Victoria has taken another step forward in its overhaul of the state's approach to cladding, appointing Dan O’Brien as head of Cladding Safety Victoria, the agency overseeing the state's $600 million cladding rectification fund.
The announcement follows on from the final report from the Victorian Cladding Taskforce, which warned that the construction industry could “grind to a halt” if insurance concerns weren't addressed.
The report contained 37 recommendations, aiming to address the systemic issues within the legislative and regulatory framework to ensure that the underlying causes of the regulatory failure were addressed.
The establishment of Cladding Safety Victoria was one of the taskforce's key recommendations.
Victoria took a national lead announcing a $600 million into a cladding rectification fund to rectify cladding on 500 privately owned buildings.
The cladding rectification fund will be administered by a recently-formed body, which will act as a one-stop-shop agency to tackle the crisis. The new body, will oversee the process, rather than the Victorian Building Authority building industry regulator.
Premier Daniel Andrews said that the fund would foot the bill for the “full rectification” of buildings in the “most dangerous” categories.
The combustible aluminium composite panels, now the subject of two separate class actions against manufacturers and suppliers, have been used across the country since the early '90s, with Victoria recording the largest number of known private buildings clad with the material.
In June, planning minister Richard Wynne told a state parliamentary committee the number of affected buildings was well over 900. As many as 71 of those were classified as “extreme risk”, 368 as “high risk”, 342 as “moderate risk” and 150 had a “low-risk” rating.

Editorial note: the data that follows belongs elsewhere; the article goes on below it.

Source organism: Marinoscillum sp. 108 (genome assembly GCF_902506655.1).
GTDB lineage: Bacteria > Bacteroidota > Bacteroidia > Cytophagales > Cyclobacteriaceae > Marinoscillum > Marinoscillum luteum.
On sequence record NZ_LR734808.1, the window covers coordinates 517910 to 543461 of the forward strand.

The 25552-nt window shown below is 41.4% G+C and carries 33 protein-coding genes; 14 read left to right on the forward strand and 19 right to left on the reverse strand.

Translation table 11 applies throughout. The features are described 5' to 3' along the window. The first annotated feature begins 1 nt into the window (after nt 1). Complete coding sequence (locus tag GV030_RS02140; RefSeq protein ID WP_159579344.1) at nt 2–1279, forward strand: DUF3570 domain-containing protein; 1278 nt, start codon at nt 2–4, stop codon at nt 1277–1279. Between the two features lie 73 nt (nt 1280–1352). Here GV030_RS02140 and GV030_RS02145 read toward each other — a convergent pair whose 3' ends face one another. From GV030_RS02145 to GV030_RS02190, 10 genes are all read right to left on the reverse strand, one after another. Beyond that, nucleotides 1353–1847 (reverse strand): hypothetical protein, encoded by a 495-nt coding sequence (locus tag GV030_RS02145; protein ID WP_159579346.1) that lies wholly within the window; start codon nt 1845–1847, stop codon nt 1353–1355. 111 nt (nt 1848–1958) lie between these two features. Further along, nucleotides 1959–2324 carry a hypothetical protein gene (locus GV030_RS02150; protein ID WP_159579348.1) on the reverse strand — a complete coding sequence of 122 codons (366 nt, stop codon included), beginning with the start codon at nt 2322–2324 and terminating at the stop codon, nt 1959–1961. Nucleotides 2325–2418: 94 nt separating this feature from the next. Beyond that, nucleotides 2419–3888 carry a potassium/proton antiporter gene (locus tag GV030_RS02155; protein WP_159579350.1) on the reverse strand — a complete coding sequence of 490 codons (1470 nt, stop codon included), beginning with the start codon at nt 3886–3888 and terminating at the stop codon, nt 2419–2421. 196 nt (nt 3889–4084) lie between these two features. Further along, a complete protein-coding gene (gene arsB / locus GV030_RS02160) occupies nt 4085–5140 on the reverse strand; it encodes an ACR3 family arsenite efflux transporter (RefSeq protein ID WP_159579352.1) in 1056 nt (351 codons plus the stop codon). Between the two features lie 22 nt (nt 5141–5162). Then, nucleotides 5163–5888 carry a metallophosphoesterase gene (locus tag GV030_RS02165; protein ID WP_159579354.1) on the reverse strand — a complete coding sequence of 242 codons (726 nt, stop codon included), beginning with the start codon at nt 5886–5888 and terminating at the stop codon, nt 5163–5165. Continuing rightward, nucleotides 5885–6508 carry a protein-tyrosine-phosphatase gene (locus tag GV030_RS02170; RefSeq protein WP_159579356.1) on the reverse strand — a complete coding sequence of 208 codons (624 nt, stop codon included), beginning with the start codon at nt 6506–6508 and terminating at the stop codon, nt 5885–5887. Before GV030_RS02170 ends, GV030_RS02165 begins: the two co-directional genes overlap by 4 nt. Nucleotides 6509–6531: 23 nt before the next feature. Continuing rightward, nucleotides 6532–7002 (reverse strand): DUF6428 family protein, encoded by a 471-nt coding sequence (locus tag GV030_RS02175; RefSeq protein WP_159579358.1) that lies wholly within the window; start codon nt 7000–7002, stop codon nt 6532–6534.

The majority of at-risk buildings were found to be two to three storeys high, having only one exit, and inadequate fire safety measures.
“Dangerous cladding is an international problem and Victoria is leading the world in responding to it – establishing CSV to oversee landmark investment to fix hundreds of high-risk buildings across the State,” planning minister Richard Wynne said.
“Dan O’Brien is a highly experienced chief executive and has the proven skills to lead CSV as it carries out vital work to make Victorian buildings safe.”
O’Brien, a former general manager for corporate affairs at Medibank, has experience in the public and private sector, most recently as chief executive of Incolink — delivering services to Victoria’s building and construction industry.
In his new role, O’Brien will lead the CSV as it manages the funding and works with owners corporations from start to finish to make sure buildings are safe and compliant with all regulations.
O'Brien's appointment to the newly-created role comes soon after the NSW government named David Chandler as the state's new building commissioner.
Both states are attempting to resolve current and mounting problems of defects in, and combustible cladding on, residential buildings.